Annual Food & Drink Issue
Philomena Davis loves to cook for friends and family. “As long as there are people who like to eat, I like to cook. I can’t cook small portions though. That’s my problem. So I have to invite people over all the time.”
Originally from Chennai, India, Philomena grew up watching her sister cook for their family of 12. “Once my sister married and moved away, there was no one to cook for our family because my dad didn’t like my mother’s cooking. I volunteered, but I told my dad that he had to buy every ingredient that I wanted. I made chicken curry, and my family was so impressed. It gave me confidence.”
Now a realtor by day, Philomena and her husband Jim volunteer their time with Bradley Sunrise Rotary club, and Philomena uses her gift of cooking to raise money for it. Every year she auctions off a South Indian dinner party. “Many years it goes for up to $1,000. She’s done this for the rotary club and many other functions for the last decade,” Jim says. All the money goes to the club for service projects, and the actual dinner costs Philomena between $500-600. “I cook everything from scratch. I make my own spices and everything is fresh. If it’s not from my garden, I buy it fresh. Nothing is artificial,” she says.
When guests attend Philomena’s South Indian dinner, they can expect to be greeted with a glass of wine and Jim’s playful sense of humor. While explaining traditional dishes, he brags on his wife’s talents, exclaiming, “Her food just has an amazing combination of flavors and spices. She just has a feel about what flavors work well together, and when we go to restaurants, she can pick out what spices and flavors are being used. One time she named 14 spices and ingredients that she tasted in one dish!”
While Philomena and Jim spend time with their guests, they are also busy putting finishing touches on courses throughout the dinner. A fellow rotary club member, John Wagner, and friend, Kala Vijayakumar, help them host. “It is truly a pleasure to serve all of our guests. We serve to help our community in our own way. God has blessed us so much, so we love to share some of our gifts with others to make them happy,” Philomena explains.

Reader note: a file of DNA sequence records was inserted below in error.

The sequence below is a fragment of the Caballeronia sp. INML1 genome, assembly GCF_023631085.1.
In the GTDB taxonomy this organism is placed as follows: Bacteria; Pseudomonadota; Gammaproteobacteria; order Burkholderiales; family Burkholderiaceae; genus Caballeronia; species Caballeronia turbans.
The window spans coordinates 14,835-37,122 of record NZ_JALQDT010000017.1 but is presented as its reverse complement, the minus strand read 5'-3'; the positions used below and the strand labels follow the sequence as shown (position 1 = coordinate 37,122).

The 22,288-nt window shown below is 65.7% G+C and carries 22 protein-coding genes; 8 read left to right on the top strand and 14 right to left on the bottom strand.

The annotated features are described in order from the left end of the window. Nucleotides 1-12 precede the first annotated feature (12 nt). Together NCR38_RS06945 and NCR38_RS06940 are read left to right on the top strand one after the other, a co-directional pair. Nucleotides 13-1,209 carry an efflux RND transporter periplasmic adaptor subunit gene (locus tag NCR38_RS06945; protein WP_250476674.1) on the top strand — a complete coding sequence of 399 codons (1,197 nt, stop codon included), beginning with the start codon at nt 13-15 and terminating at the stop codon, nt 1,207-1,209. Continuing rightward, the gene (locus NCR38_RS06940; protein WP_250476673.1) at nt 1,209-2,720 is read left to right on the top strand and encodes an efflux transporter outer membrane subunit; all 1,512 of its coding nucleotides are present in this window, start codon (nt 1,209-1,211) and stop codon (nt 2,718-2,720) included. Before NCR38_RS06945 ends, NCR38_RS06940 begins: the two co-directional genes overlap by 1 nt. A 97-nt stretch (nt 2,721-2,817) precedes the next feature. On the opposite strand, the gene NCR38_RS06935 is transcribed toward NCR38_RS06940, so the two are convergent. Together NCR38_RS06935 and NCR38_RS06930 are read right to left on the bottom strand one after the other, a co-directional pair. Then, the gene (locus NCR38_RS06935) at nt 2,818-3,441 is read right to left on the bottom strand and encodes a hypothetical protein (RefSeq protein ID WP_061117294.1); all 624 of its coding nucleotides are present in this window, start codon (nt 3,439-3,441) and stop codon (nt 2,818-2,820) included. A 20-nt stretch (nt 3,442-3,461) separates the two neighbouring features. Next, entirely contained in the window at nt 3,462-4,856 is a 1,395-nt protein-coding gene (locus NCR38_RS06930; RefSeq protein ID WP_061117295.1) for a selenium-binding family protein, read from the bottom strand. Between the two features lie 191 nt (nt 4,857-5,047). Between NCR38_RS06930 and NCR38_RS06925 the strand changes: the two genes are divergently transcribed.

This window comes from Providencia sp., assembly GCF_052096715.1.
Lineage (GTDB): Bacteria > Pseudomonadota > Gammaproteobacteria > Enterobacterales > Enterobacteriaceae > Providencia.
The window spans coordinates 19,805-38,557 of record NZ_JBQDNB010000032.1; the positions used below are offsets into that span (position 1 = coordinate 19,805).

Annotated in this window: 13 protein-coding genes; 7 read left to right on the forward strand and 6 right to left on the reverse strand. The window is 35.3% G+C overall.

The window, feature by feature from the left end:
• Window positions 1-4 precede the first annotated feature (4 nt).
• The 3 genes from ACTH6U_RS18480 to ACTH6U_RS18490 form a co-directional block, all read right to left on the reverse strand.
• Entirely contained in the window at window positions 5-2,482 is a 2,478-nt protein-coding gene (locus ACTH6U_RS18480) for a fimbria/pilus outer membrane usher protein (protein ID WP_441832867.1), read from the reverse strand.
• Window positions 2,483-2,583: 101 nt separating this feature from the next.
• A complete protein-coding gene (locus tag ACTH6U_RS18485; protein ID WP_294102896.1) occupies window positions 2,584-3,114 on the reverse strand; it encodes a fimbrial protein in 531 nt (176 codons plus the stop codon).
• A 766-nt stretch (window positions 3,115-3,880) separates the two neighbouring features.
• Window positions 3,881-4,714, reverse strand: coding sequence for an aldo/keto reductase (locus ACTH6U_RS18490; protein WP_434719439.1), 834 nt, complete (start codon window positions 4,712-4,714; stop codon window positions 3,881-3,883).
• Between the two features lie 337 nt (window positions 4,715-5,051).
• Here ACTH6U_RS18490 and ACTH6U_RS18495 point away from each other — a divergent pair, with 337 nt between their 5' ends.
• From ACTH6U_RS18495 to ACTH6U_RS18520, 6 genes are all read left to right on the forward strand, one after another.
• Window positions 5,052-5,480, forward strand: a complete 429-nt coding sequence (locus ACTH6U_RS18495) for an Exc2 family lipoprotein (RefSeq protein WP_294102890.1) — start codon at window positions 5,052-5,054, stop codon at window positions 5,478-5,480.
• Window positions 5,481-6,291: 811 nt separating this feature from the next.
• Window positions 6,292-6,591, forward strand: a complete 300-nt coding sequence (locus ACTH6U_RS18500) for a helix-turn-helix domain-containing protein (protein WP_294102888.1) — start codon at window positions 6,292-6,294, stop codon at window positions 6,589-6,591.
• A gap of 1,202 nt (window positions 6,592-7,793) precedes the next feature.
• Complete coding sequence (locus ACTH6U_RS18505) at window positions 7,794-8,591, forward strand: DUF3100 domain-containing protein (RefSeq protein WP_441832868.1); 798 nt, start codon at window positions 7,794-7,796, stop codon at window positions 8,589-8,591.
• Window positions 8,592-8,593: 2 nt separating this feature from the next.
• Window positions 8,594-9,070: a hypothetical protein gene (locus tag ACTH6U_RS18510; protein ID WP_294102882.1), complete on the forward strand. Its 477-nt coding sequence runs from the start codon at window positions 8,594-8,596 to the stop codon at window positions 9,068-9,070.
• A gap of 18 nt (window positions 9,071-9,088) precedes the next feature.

The first course, idli, is a steamed spongey cake served with almond and coconut chutney. Idli’s batter is made from rice and urad dal, a white seed like a lentil. Philomena explains, “I soak rice and urad dal overnight in separate bowls. Then in the morning, I grind the dal and the rice, then put them together and put them in the oven to ferment overnight naturally. It’s about a three-day process.” The almond and coconut chutney is a recipe Philomena created herself.
The second course, masala dosai, is made from the same batter as idli, but Philomena fries it into a thin pancake or crepe called a dosai. “You can stuff dosai with anything you want. Here, I add potatoes with garlic and tomatoes. Dosai originated in South India, but it’s popular all over India. Restaurants will make them as big as pizzas or bigger, but I want my guests to be able to eat another course, so I keep it small.”
Jonathan & Sarah Cantrell, Pat Fuller, Holli Collins, and Kathy Hill listen as Jim Davis explains how dosai is made.
4 cups water
4 cups basmati rice
2-3 tbsp. ginger root, cleaned and chopped
12-15 garlic cloves, cleaned and peeled
2-3 tbsp. vinegar
1/2 cup of olive oil.
1 tsp. funnel seeds
2-4 cinnamon sticks
6-7 bay leaves (dried or fresh)
20-30 petals of mint leaves
20-30 petals of curry leaves
2 medium-size onions, peeled, cleaned, and chopped
7-10 hot green chilies, chopped
2-3 large tomatoes, chopped
1 tsp. turmeric powder
2-3 tsp. garam masala
1/2 cup coriander leaves or cilantro
5 lbs. chicken or lamb (or one package of mixed vegetables for vegetarians)
In a rice cooker, pour 4 cups of water and 4 cups of basmati rice with a bit of salt. Cook and set aside. Grind ginger and garlic together with vinegar to make paste. Set aside.
In a large saucepan, heat olive oil on high heat. Once hot, add funnel seeds, cloves, cinnamon sticks, and bay leaves, and sauté. Then add mint leaves and curry leaves, and sauté them. Then add the chopped onions and green chilies, and sauté them 3-4 minutes together until brown. Add the chopped tomatoes and sauté them. Then add turmeric powder and ginger and garlic paste, and sauté them. Add the garam masala to the mixture. Then add salt to taste. Once ingredients are sautéed well, you can add any meat of your choice (lamb, chicken, beef, or even frozen mixed vegetables), about 3-5 lbs. Then close the pot after mixing everything thoroughly. Cook this sauce for about 30-45 minutes, stirring occasionally. Once the meat is cooked (nice & tender), then uncover and add the cooked rice to the mixture. Then cover and cook on a low heat for about 15 minutes. Do not stir. Serve hot. Serves 8-10.